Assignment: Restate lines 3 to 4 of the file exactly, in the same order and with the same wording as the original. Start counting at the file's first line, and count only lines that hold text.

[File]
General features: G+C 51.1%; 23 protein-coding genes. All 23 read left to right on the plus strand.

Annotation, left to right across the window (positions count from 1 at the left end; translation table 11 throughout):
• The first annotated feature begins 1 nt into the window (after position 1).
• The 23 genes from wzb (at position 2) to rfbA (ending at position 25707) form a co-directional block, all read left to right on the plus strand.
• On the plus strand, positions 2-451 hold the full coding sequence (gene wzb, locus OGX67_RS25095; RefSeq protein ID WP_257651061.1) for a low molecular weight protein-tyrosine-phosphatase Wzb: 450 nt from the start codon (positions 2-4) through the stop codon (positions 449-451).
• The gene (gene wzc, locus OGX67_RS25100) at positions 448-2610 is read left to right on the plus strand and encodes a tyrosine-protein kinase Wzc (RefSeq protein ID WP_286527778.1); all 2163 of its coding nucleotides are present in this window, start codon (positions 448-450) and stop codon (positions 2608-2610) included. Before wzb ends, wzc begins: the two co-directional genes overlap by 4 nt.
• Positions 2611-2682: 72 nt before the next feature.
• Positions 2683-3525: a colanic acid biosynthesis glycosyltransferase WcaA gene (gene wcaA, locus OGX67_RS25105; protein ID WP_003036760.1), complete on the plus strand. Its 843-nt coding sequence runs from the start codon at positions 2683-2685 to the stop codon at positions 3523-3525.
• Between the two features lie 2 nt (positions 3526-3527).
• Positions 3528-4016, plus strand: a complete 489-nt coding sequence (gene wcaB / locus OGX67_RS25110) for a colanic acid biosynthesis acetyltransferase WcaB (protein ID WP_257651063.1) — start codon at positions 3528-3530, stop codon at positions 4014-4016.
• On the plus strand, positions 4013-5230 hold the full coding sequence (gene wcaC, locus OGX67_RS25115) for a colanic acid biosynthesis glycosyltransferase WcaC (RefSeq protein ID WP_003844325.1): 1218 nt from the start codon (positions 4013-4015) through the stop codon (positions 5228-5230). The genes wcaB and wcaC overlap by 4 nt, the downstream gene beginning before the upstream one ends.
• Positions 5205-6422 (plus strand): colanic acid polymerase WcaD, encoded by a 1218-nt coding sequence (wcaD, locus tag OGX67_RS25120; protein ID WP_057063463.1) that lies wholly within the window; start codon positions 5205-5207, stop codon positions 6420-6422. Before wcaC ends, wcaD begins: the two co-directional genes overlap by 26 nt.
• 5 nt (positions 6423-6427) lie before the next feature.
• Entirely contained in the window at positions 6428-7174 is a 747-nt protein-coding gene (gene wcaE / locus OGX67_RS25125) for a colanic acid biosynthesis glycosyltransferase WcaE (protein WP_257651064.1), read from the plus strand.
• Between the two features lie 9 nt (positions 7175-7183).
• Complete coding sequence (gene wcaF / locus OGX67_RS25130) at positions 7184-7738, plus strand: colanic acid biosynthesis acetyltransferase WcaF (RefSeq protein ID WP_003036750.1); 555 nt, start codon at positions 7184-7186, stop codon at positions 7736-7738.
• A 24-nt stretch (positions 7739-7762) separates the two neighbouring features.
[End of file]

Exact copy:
• The first annotated feature begins 1 nt into the window (after position 1).
• The 23 genes from wzb (at position 2) to rfbA (ending at position 25707) form a co-directional block, all read left to right on the plus strand.